According to a news release from the police department last week, Idaho Springs Police Officer Nicholas Hanning and another officer responded to a disturbance call May 30, when a male suspect allegedly answered the door “holding a club-like object with what appeared to be teeth along the edges,” and then got into a physical altercation with officers.
“After multiple commands were given by both officers, Officer Hanning deployed his Taser. The male was injured as a result, and ultimately taken to St. Anthony’s hospital for medical care,” prosecutors said.
Attorney Sarah Schielke said in a statement on Facebook that her client, Michael Clark, 75, was involved in the altercation with officers and was unarmed.
The tasing caused Clark heart complications followed by a stroke, carotid surgery on his neck and a burst appendix, according to Schielke’s statement. He is still in a hospital and in poor health, she said.
Prosecutors, as well as Hanning’s defense attorney and the victim’s attorney, looked to Tuesday’s hearing to provide clarity on releasing footage from police body-worn cameras in compliance with Colorado’s new police accountability law.
The law, signed by Gov. Jared Polis on July 6, addresses a broad scope of police accountability measures ranging from body and dash camera requirements to training and appropriation of state police funding. The law also provides a timeline in which body camera footage must be released.
In her Facebook post, Schielke said Clark’s family wants to see Hanning’s body camera footage to find out exactly what happened to him.
The post included a statement from his children. “Our dad hasn’t been able to sleep in his own bed since May 30,” the children, identified as Cynthia and Jeremy said. “The taser wrecked his heart. He’s lost everything. All independence. All happiness … This is just so, so wrong. We won’t wait another minute because our dad may not have another minute. Our family deserves the truth now.”
Schielke said Idaho Springs Police Chief Nathan Buseck and Clear Creek County District Attorney Heidi McCollum had refused to release the videos.
McCollum told CNN Monday she was looking for clarification from the court on the new law before releasing the body camera footage to Clark’s family or the public.
“The parties (at Tuesday’s hearing) discussed the new law’s call for efficient release of law enforcement-type video footage, while weighing the privacy rights of victims, witnesses and defendants ‘caught’ on the footage during the incident, medical transport of the victim, emergency responders, etc.” a news release from the district attorney’s office said.
Clear Creek County Judge Cynthia Jones ruled the body camera footage with required blurring must be released to the public no later than July 29, according to the release.
Jones also dismissed the defense’s motion requesting to seal Hanning’s arrest warrant for third degree assault against an at-risk person, a felony.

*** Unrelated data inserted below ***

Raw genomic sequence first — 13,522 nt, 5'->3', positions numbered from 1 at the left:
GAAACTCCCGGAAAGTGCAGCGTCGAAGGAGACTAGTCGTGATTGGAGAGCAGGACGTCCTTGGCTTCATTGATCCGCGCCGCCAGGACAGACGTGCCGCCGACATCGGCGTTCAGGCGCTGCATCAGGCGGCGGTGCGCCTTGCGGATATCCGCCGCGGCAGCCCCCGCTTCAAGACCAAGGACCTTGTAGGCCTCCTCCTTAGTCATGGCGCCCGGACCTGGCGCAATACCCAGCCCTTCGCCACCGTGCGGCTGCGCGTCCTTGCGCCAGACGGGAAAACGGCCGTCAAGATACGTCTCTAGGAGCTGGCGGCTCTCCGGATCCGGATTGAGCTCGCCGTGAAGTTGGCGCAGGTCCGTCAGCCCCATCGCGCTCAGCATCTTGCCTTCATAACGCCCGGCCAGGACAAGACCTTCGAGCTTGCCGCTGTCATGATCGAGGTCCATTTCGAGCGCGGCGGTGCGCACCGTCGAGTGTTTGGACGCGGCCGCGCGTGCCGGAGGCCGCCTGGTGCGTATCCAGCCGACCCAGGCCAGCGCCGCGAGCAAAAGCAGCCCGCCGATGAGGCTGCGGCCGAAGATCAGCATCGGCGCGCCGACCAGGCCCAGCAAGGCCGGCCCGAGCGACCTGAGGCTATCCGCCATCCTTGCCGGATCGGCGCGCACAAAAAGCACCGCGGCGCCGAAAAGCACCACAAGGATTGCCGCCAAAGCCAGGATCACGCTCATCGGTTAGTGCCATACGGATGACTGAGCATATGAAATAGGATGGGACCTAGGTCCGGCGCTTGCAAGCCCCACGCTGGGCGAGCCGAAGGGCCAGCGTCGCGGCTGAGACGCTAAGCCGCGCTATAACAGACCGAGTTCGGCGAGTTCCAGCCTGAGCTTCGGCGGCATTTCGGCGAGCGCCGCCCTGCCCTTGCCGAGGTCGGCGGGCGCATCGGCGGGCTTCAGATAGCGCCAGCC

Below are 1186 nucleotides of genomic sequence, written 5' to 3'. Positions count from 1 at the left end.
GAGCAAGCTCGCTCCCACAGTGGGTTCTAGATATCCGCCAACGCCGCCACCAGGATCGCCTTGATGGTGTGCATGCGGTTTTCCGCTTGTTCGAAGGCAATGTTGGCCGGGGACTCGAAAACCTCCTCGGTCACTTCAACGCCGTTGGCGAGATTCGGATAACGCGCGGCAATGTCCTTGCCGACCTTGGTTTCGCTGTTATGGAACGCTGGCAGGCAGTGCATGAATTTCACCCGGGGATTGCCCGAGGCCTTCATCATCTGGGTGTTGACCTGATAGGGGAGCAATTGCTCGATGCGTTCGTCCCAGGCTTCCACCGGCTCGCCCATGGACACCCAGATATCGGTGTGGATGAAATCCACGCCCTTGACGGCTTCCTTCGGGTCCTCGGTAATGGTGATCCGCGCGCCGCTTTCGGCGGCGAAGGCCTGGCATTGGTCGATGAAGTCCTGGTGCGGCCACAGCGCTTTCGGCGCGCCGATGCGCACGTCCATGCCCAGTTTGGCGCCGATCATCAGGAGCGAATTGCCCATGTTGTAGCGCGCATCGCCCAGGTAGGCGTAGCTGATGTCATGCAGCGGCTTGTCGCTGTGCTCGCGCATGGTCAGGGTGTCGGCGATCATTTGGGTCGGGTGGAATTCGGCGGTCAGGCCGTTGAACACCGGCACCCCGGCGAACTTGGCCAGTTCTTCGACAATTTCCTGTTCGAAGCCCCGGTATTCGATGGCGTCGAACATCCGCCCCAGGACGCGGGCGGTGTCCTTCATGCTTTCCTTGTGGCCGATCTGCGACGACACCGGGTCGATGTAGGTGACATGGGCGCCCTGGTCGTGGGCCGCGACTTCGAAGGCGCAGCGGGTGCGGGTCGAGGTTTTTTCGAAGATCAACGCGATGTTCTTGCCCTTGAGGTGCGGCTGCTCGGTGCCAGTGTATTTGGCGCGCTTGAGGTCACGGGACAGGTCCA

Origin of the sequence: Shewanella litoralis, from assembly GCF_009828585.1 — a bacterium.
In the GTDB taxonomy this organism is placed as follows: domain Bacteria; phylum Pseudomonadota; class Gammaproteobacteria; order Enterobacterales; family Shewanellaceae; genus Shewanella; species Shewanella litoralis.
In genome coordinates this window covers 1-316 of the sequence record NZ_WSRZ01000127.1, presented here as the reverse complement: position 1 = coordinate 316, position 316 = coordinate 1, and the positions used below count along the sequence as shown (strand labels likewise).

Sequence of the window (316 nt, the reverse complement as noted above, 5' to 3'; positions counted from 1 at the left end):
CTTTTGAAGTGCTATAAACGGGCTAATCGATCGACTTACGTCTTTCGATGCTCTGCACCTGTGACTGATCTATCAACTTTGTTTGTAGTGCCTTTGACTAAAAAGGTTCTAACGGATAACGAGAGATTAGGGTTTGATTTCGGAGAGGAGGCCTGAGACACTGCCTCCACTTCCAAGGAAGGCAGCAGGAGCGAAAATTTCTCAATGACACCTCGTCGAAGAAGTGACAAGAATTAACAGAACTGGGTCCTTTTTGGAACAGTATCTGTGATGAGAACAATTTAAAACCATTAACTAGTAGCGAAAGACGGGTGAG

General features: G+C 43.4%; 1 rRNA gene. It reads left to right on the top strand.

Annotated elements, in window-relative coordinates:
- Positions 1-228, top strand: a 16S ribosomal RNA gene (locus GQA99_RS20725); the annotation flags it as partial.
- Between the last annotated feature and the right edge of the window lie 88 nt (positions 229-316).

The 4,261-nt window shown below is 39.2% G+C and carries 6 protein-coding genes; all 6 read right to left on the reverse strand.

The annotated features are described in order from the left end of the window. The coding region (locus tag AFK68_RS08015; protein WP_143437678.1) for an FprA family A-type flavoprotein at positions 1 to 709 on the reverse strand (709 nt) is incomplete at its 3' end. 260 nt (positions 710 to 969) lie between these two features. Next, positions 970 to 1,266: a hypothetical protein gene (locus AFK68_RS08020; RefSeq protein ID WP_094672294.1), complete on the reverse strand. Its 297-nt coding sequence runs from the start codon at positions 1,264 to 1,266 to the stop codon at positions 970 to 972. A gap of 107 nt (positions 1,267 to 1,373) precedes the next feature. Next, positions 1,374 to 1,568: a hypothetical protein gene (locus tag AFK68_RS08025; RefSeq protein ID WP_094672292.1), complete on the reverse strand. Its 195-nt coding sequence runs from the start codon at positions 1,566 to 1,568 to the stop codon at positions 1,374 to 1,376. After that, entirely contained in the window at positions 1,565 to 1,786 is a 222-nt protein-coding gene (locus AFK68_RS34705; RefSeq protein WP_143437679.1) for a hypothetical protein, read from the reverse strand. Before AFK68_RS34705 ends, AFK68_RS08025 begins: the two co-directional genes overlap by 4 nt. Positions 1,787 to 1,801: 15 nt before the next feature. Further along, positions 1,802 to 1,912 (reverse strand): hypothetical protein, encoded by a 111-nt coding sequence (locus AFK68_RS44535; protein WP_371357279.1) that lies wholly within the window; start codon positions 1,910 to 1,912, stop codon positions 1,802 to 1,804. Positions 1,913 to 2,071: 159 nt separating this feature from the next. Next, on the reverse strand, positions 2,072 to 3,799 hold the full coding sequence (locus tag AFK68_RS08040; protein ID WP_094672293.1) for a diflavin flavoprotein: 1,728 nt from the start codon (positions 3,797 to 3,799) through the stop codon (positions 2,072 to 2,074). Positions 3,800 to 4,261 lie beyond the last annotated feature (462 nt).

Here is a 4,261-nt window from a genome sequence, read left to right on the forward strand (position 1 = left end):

The affidavit for the warrant describes portions of the body camera footage recorded as Hanning and another officer responded to an apartment complex because of a reported assault. A neighbor of Clark’s told a dispatcher that he had knocked her in her face, the document says.
The affidavit says the video shows the officers going to Clark’s apartment and there is a verbal confrontation where Hanning tells Clark to put “it” down. Within seconds Clark puts a sword on a shelf, the document says.
The two officers give Clark differing commands as he complains about the noise his neighbors were making, the affidavit says.
Then Hanning uses his Taser.
“At 22:51:07 hours, without commands or warning Ofc. HANNING fires his Taser, which strikes Clark in the abdomen and pelvic area,” the document says.
Clark falls backward, hits a dining room chair and lands on the floor, according to the affidavit.
Schielke said she thought Jones did a great job interpreting and applying the state’s new law during Tuesday’s hearing.
“The important thing about this law is the release of body cam is supposed to prompt and inventible,” Schielke said. “Those two things were honored today.”
Hanning, who has worked for the department since October 2017, will next appear in court on August 24, according to the DA’s release.
CNN reached out to an attorney for the officer but has not heard back.
The Colorado Bureau of Investigation is also investigating the incident. Police said the city is evaluating Hanning’s employment status.
The other officer, Ellie Summers, “received internal disciplinary action per departmental policy regarding a policy violation and remains employed with ISPD,” a police release from last week says. Summers has been with the department since June 2019.
Idaho Springs is in the Rocky Mountains about 30 miles west of Denver. In 2010, the city had a population of 1,717 people.